<!– /11440465/Dna_Article_Middle_300x250_BTF –>A Parliamentary panel has pulled up the Ministry of Tribal Affairs for being a “mute spectator” to the plight of tribals in the country, particularly the women, and asked it to “recalibrate its role”. The Committee on Empowerment of Women in its report on ‘Empowerment of Tribal Women’ also observed that “A rather nonchalant approach of the ministry is reflected in the prevailing ground realities of tribal societies.” “The Committee are of the opinion that the Ministry of Tribal Affairs has not been truly effective in playing the role of a positive catalyst for the welfare of tribal communities in the country,” said the report, tabled in Lok Sabha today. “Though the ministry is mandated to provide a focused approach on the integrated socio-economic development of the tribals in a coordinated and planned manner, the committee have observed during the examination of the subject that the ministry has remained a mute spectator to the plight of the tribals in general and tribal women in particular,” the panel said. The Committee further said it felt that if all the special plans and programmes meant for tribals had been “implemented sincerely over the years, the majority of the tribals in the country would not have still been under poverty line, and lacking in crucial health and social parameters like total total fertility rate, undernourishment, literacy rate, child mortality rate etc, till today”. The panel has made a number of recommendations to the ministry while asking it to “recalibrate” its role. The Committee strongly recommended that the government should take strongest possible steps to put an end to “diversions and lapses of Tribal Sub-Plan funds” in all states and identify “sham projects” in the name of tribal welfare to guarantee maximum returns from available funding. It also has taken serious note of the “unavailability of tribal-specific information/data with the ministry” on various important issues and welfare measures pertaining to tribals. “This is mainly because of lack of unified planning and proper monitoring of implementation mechanism for various programmes,” it observed. The Committee has recommended “the ministry to continuously coordinate with various implementing agencies, keep itself abreast of the latest figures related to the tribal issues especially pertaining to tribal women and come up with a comprehensive database on tribals within six months under limitation to them”. The panel has “strongly condemned” the attitude of the ministry with regard to trafficking of tribal women, saying, “It is a pity the government has no reliable data on the number of tribal women trafficked from tribal belts to big cities and metropolises.”(This article has not been edited by DNA’s editorial team and is auto-generated from an agency feed.)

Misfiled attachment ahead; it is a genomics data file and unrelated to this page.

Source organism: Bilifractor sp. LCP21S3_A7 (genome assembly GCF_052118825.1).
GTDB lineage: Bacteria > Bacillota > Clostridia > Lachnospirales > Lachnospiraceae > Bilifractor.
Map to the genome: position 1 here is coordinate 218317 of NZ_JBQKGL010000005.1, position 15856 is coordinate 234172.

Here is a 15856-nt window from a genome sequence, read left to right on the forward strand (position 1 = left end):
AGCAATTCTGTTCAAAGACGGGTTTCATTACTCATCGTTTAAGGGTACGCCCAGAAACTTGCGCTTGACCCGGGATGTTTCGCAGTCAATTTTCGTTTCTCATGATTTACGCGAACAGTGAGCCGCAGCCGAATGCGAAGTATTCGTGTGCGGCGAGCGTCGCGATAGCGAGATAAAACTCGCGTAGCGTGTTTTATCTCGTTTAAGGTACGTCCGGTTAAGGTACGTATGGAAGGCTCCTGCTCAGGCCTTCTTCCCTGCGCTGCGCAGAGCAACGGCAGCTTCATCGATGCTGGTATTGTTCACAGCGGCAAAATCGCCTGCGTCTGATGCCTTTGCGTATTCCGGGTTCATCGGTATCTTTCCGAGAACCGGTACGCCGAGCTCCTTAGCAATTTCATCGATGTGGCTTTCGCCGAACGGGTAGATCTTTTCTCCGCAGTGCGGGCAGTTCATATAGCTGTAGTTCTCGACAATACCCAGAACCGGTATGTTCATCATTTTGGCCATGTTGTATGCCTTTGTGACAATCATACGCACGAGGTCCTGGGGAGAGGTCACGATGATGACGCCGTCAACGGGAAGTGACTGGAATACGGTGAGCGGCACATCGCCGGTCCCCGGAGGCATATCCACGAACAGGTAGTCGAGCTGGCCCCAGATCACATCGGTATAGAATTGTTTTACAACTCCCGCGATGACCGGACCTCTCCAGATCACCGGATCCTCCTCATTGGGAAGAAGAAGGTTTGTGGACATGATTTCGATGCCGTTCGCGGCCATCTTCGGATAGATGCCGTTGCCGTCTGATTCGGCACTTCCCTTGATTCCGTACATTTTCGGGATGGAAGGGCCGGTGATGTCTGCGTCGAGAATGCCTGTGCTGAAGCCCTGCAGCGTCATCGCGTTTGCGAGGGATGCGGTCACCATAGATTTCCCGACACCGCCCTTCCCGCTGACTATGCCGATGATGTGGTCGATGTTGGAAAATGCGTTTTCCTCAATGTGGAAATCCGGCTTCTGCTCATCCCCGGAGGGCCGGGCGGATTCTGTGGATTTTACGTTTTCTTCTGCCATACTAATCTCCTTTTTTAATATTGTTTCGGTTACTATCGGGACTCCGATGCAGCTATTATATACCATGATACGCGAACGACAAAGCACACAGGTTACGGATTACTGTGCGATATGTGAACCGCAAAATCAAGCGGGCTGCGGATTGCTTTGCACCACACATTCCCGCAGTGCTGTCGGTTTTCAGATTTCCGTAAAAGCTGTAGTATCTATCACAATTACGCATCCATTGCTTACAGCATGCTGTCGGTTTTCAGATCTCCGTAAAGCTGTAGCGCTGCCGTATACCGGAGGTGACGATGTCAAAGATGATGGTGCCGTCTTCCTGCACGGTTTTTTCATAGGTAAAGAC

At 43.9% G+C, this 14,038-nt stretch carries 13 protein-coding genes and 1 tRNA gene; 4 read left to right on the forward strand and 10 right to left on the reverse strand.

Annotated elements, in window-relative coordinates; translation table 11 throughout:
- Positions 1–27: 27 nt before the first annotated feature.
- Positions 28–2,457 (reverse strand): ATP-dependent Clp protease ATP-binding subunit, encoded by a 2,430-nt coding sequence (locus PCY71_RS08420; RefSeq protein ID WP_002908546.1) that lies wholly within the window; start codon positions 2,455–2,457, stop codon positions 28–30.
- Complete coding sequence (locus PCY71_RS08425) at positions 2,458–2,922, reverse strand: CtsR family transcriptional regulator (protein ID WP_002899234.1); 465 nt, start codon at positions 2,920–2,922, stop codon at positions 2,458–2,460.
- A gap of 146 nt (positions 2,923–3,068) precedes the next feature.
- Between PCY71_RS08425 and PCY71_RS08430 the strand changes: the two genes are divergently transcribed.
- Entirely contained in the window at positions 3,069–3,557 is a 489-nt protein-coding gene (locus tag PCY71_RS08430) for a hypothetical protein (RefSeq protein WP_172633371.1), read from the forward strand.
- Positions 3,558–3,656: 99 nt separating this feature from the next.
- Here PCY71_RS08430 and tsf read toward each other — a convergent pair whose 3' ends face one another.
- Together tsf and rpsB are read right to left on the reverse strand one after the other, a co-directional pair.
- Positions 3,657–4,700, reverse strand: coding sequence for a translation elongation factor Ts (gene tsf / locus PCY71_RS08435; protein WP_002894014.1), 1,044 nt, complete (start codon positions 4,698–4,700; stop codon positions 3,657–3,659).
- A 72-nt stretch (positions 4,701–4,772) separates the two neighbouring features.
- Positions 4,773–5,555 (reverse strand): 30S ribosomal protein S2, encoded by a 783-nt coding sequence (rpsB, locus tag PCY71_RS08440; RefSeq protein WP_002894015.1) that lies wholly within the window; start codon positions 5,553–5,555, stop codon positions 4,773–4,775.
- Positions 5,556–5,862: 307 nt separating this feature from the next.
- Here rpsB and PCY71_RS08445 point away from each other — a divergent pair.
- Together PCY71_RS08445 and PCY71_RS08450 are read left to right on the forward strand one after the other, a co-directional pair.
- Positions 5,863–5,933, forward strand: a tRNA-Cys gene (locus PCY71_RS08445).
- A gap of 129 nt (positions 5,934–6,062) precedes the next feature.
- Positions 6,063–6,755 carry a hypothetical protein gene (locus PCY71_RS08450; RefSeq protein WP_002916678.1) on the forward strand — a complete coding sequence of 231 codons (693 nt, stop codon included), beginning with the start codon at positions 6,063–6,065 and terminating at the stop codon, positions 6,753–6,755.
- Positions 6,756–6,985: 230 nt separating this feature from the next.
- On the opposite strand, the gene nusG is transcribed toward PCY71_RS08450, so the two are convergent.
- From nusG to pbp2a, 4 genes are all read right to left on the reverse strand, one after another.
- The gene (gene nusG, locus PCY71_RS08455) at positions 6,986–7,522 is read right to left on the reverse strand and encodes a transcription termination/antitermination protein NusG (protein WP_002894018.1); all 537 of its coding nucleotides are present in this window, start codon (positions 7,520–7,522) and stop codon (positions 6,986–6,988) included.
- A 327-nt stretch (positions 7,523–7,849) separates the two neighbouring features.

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Ministry ‘mute spectator’ to plight of tribals: Par panel